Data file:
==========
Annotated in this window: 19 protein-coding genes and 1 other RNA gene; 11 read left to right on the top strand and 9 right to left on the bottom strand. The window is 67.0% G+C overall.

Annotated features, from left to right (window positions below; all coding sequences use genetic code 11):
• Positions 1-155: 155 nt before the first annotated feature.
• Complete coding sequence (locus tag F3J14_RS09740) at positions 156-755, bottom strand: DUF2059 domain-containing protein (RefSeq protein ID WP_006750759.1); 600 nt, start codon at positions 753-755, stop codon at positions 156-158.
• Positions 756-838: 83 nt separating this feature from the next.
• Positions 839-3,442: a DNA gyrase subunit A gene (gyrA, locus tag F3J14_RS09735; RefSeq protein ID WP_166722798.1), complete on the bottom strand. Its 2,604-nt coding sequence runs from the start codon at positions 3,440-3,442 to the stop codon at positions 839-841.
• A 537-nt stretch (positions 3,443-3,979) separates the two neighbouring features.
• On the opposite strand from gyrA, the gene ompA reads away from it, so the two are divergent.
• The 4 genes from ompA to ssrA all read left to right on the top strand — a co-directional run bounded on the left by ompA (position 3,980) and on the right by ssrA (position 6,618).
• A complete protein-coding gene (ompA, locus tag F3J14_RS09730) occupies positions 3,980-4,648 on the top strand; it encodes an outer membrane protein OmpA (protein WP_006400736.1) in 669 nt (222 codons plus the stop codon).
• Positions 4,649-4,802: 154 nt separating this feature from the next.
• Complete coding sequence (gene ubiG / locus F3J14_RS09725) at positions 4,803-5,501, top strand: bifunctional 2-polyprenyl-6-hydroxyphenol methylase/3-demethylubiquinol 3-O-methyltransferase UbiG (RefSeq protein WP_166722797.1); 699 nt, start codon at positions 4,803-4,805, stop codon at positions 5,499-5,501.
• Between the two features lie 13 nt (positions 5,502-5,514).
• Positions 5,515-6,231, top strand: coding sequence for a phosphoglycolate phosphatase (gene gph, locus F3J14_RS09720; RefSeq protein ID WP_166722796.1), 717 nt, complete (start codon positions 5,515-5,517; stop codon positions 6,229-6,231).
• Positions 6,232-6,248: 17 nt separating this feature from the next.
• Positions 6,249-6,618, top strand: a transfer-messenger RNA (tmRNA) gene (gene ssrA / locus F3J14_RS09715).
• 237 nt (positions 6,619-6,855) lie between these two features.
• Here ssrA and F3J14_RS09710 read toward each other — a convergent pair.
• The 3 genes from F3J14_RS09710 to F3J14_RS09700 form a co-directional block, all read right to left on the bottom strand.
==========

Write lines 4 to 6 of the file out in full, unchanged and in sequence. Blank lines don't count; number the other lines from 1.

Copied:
• Complete coding sequence (locus tag F3J14_RS09740) at positions 156-755, bottom strand: DUF2059 domain-containing protein (RefSeq protein ID WP_006750759.1); 600 nt, start codon at positions 753-755, stop codon at positions 156-158.
• Positions 756-838: 83 nt separating this feature from the next.
• Positions 839-3,442: a DNA gyrase subunit A gene (gyrA, locus tag F3J14_RS09735; RefSeq protein ID WP_166722798.1), complete on the bottom strand. Its 2,604-nt coding sequence runs from the start codon at positions 3,440-3,442 to the stop codon at positions 839-841.